Nose gear strut

To keep the nose wheel aligned its gear shock struts are provided with a locating cam assembly.  A cam extension is attached to the lower cylinder of the strut, and a matching cam recess is fixed to the upper cylinder. When the landing gear is down and the nose strut is fully extended these cams line up the axle assembly so that the wheel in the straight position.  This also ensures that when the nose wheel is retracted it enters the wheel well correctly.

The wheel axle is attached to the strut, so the struts are an integral part of the landing gear system of an aircraft. If the axle is not part of the strut then some other mechanism is provided so that the struts provide a connection between the wheels and the airframe of the aircraft.

It is essential that optimum fluid level and gas pressure is maintained in the struts for their proper functioning. However, during the servicing of the struts, to check the fluid level, the struts have to be in a fully compressed and deflated state. It is dangerous to deflate the shock strut without taking adequate precautions during maintenance. The technician must be fully trained in this procedure and it should be followed strictly when opening the high-pressure service valve of the strut’s upper cylinder.

There are various key steps while servicing a landing gear shock strut. This includes deflating the air from the strut and removing the top strut service valve to top up the hydraulic fluid to the cylinder. The strut must always be serviced when it is vertically placed, in the landing gear down position.

 

Servicing Shock Struts

Following is the procedure to service the landing gear strut:

  • Position the aircraft so that the shock struts are in the normal ground operating position. Make certain that personnel, work stands, and other obstacles are clear of the aircraft.
  • Jack up the aircraft and extend landing gear fully.
  • Take off the cap from the air servicing valve.
  • Check the swivel nut and see if it is tight enough.
  • If the servicing valve has a valve core, press it to release any gas under pressure, taking care that the gas is released on a side, away from any workers as it may result in serious injury.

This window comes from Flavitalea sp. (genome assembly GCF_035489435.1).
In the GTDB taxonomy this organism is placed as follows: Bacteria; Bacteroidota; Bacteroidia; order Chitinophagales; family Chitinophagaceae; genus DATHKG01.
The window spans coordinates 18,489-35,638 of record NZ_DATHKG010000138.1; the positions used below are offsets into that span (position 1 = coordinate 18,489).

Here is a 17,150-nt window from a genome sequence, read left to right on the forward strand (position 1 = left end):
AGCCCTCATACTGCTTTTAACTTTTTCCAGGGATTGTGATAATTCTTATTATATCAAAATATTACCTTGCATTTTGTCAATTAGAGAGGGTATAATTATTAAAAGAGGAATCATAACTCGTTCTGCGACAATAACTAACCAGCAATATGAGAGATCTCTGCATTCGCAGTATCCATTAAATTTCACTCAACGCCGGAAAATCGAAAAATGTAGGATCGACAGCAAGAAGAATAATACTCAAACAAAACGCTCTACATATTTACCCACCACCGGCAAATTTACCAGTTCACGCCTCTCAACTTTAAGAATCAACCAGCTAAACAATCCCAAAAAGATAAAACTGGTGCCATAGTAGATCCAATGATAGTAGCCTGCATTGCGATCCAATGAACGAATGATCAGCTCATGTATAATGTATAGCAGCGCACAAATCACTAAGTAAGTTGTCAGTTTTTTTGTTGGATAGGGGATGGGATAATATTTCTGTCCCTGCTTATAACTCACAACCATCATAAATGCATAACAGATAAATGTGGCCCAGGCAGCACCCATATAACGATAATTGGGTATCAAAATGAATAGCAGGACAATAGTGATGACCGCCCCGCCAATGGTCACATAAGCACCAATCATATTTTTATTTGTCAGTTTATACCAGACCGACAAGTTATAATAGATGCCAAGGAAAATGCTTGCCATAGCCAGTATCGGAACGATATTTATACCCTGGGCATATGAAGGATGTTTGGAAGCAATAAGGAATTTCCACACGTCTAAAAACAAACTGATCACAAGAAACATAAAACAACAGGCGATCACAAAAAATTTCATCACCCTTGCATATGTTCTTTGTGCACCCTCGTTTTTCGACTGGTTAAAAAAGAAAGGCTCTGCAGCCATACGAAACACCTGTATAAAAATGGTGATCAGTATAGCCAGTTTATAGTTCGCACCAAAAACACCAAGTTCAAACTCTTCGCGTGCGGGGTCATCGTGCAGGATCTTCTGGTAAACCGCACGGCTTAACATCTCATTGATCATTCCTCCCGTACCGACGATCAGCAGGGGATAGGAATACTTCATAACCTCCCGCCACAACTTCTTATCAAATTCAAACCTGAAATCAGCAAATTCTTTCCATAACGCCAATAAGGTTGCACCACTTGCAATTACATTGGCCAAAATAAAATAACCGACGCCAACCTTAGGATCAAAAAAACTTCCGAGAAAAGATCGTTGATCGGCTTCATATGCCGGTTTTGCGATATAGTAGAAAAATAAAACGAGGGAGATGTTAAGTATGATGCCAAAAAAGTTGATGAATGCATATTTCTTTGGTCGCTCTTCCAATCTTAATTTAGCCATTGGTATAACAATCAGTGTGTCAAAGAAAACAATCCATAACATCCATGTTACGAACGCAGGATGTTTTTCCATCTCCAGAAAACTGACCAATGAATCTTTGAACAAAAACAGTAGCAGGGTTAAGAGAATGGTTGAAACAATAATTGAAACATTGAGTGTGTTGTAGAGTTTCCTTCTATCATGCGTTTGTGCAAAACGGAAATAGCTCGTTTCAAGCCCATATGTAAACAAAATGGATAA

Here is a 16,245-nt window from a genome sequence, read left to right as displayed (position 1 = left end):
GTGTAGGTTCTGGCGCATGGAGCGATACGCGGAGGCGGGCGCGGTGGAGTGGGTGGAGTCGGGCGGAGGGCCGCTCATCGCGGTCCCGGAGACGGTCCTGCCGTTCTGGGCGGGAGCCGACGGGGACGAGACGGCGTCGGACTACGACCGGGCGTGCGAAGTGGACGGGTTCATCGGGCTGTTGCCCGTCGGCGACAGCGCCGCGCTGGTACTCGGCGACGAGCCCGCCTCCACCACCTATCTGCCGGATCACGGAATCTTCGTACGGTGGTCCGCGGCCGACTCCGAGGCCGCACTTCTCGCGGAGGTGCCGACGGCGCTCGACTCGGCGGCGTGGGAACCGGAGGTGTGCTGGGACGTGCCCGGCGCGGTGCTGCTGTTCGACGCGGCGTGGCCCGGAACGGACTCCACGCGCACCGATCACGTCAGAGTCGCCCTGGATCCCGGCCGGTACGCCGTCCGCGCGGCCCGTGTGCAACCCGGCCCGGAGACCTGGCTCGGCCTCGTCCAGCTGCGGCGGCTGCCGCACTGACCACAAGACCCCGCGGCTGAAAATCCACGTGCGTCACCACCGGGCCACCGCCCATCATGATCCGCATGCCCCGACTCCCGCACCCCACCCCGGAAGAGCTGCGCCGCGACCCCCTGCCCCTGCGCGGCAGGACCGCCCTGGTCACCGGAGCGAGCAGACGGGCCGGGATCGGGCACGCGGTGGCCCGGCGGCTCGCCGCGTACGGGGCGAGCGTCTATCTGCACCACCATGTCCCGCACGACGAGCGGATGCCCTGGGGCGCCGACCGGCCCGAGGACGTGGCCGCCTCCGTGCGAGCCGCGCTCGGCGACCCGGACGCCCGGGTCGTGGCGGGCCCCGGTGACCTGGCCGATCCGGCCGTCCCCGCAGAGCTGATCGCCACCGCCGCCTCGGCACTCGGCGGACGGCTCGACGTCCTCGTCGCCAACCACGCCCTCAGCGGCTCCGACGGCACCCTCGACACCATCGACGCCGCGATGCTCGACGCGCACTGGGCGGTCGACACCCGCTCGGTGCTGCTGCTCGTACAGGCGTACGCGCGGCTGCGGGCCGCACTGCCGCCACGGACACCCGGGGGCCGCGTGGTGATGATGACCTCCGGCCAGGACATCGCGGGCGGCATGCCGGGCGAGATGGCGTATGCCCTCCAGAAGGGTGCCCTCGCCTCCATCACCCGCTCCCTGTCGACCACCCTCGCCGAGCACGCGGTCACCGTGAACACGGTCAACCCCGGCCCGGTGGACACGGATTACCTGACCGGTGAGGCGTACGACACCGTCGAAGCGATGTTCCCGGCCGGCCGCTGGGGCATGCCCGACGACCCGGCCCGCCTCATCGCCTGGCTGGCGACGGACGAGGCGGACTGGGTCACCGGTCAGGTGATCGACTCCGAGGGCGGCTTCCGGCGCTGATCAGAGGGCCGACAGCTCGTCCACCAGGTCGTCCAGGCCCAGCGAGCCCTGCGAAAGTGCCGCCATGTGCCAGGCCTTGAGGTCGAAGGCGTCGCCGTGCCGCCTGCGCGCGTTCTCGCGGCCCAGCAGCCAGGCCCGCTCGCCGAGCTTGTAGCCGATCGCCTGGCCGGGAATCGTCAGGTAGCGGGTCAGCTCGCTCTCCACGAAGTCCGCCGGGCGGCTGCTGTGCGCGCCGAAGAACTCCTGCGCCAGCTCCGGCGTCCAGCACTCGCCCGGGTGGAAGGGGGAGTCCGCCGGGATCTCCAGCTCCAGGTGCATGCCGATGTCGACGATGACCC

• Loosen the swivel nut. If there is a valve with a valve core, give the swivel nut one turn in the counter-clockwise direction.
  • Press the valve core to release all of the gas in the strut using the special tool designed for it. If there is no valve core, then turn the swivel nut sufficiently so that air pressure is relieved.
  • Compress the strut completely, after the strut is completely depressurized. If the aircraft is on lifting jacks you may need check to ensure full compression of the strut.
  • Using a valve core removal tool remove the valve core.
  • Now unscrew the service valve from the strut.
  • Fill the strut cylinder with the specified hydraulic fluid to the required level.
  • Using a new O-ring packing re-install the air service valve assembly and tighten as per specified torque.
  • Now fully inflate the strut to the correct pressure as specified slowly to avoid excessive heating.
  • After inflation is complete, tighten the swivel nut with specified torque.
  • Finally, remove the fill hose fitting and tighten the cap of the valve.

 

e2b calibration is an ISO/IEC 17025:2017 accredited laboratory. We specialize in cost-effective repair and maintenance services of all types of GSEs. We are registered with ANAB. We are also ANSI/NCSL Z540-1-1994 certified. Please contact e2b calibration for preventive and maintenance services for all your ground support equipment.